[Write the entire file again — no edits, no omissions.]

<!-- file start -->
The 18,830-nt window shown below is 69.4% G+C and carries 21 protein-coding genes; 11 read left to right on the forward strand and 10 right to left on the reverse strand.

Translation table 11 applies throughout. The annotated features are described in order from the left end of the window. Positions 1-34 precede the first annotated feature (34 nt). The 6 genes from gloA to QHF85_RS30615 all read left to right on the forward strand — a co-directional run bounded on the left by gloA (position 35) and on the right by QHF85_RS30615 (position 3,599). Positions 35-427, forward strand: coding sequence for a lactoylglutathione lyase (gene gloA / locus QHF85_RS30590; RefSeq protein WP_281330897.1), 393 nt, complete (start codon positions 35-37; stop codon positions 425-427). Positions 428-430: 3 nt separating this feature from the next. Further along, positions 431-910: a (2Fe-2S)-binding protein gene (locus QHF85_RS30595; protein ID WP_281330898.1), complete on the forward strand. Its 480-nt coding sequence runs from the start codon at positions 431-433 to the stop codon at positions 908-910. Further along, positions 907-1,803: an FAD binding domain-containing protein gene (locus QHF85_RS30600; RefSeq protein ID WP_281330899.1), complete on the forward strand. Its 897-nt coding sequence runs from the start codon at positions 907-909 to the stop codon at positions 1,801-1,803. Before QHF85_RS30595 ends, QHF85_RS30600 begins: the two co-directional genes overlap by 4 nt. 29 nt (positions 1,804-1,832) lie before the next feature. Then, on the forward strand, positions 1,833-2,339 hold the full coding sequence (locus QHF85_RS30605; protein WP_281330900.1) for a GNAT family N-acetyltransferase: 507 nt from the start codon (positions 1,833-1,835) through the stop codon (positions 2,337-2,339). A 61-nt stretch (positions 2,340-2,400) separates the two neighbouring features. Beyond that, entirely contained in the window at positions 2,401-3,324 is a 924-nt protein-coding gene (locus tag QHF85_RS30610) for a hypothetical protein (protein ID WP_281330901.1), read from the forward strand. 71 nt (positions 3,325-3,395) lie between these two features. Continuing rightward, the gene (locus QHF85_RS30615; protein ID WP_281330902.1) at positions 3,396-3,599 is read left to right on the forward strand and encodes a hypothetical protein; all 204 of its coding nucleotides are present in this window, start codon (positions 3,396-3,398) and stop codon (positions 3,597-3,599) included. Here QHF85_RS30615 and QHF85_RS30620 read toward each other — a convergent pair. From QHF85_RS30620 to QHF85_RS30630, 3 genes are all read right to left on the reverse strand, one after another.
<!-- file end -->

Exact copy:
The 18,830-nt window shown below is 69.4% G+C and carries 21 protein-coding genes; 11 read left to right on the forward strand and 10 right to left on the reverse strand.

Translation table 11 applies throughout. The annotated features are described in order from the left end of the window. Positions 1-34 precede the first annotated feature (34 nt). The 6 genes from gloA to QHF85_RS30615 all read left to right on the forward strand — a co-directional run bounded on the left by gloA (position 35) and on the right by QHF85_RS30615 (position 3,599). Positions 35-427, forward strand: coding sequence for a lactoylglutathione lyase (gene gloA / locus QHF85_RS30590; RefSeq protein WP_281330897.1), 393 nt, complete (start codon positions 35-37; stop codon positions 425-427). Positions 428-430: 3 nt separating this feature from the next. Further along, positions 431-910: a (2Fe-2S)-binding protein gene (locus QHF85_RS30595; protein ID WP_281330898.1), complete on the forward strand. Its 480-nt coding sequence runs from the start codon at positions 431-433 to the stop codon at positions 908-910. Further along, positions 907-1,803: an FAD binding domain-containing protein gene (locus QHF85_RS30600; RefSeq protein ID WP_281330899.1), complete on the forward strand. Its 897-nt coding sequence runs from the start codon at positions 907-909 to the stop codon at positions 1,801-1,803. Before QHF85_RS30595 ends, QHF85_RS30600 begins: the two co-directional genes overlap by 4 nt. 29 nt (positions 1,804-1,832) lie before the next feature. Then, on the forward strand, positions 1,833-2,339 hold the full coding sequence (locus QHF85_RS30605; protein WP_281330900.1) for a GNAT family N-acetyltransferase: 507 nt from the start codon (positions 1,833-1,835) through the stop codon (positions 2,337-2,339). A 61-nt stretch (positions 2,340-2,400) separates the two neighbouring features. Beyond that, entirely contained in the window at positions 2,401-3,324 is a 924-nt protein-coding gene (locus tag QHF85_RS30610) for a hypothetical protein (protein ID WP_281330901.1), read from the forward strand. 71 nt (positions 3,325-3,395) lie between these two features. Continuing rightward, the gene (locus QHF85_RS30615; protein ID WP_281330902.1) at positions 3,396-3,599 is read left to right on the forward strand and encodes a hypothetical protein; all 204 of its coding nucleotides are present in this window, start codon (positions 3,396-3,398) and stop codon (positions 3,597-3,599) included. Here QHF85_RS30615 and QHF85_RS30620 read toward each other — a convergent pair. From QHF85_RS30620 to QHF85_RS30630, 3 genes are all read right to left on the reverse strand, one after another.